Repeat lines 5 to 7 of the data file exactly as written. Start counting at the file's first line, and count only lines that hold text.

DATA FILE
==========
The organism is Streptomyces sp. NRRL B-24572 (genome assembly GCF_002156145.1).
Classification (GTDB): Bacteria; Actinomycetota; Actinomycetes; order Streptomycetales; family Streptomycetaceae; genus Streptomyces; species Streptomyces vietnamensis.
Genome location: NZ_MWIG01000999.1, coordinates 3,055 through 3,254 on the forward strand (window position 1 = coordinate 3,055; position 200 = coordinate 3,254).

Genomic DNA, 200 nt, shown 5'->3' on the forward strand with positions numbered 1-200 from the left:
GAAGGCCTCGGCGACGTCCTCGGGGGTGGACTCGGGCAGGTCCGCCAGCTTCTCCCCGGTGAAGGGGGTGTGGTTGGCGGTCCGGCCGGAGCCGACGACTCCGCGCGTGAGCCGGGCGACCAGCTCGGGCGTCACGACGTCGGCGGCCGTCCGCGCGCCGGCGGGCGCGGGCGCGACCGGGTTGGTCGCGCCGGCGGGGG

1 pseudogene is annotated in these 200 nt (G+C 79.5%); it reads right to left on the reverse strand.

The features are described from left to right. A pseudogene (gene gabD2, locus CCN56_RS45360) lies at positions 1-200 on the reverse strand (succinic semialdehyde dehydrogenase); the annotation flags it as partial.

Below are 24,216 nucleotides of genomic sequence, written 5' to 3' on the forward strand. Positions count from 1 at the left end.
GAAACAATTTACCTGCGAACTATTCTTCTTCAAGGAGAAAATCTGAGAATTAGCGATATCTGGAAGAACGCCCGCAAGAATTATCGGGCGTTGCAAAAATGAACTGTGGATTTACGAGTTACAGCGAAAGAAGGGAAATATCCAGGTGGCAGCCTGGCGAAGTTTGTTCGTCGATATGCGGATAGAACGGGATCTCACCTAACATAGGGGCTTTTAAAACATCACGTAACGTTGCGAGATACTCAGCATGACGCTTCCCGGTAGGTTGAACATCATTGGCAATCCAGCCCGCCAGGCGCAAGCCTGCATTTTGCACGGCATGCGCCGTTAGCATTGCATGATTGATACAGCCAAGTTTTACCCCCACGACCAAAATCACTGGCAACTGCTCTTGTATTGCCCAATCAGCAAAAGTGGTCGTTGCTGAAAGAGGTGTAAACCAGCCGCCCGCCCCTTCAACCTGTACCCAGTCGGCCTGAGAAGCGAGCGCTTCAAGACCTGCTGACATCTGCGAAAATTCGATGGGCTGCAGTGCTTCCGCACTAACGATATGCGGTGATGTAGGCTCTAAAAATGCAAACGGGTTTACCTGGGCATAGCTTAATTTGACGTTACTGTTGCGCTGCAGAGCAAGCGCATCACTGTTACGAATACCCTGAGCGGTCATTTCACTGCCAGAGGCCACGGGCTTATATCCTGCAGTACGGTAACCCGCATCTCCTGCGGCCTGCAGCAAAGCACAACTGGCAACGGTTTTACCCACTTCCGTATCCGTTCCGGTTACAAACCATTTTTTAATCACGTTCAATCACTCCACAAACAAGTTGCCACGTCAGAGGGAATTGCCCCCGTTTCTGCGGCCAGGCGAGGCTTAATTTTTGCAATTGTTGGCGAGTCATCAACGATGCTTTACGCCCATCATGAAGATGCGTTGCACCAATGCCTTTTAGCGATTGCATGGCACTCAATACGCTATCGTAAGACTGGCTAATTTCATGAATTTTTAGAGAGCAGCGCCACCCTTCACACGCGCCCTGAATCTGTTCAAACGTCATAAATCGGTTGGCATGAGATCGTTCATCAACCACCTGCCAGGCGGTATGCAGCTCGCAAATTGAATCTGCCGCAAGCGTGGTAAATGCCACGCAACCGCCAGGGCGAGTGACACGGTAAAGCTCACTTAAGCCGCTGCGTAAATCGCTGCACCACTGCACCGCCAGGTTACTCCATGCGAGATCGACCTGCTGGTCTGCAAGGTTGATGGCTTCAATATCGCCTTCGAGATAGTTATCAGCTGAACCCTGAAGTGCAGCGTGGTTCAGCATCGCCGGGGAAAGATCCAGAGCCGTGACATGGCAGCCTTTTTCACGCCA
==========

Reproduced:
GAAGGCCTCGGCGACGTCCTCGGGGGTGGACTCGGGCAGGTCCGCCAGCTTCTCCCCGGTGAAGGGGGTGTGGTTGGCGGTCCGGCCGGAGCCGACGACTCCGCGCGTGAGCCGGGCGACCAGCTCGGGCGTCACGACGTCGGCGGCCGTCCGCGCGCCGGCGGGCGCGGGCGCGACCGGGTTGGTCGCGCCGGCGGGGG

1 pseudogene is annotated in these 200 nt (G+C 79.5%); it reads right to left on the reverse strand.

The features are described from left to right. A pseudogene (gene gabD2, locus CCN56_RS45360) lies at positions 1-200 on the reverse strand (succinic semialdehyde dehydrogenase); the annotation flags it as partial.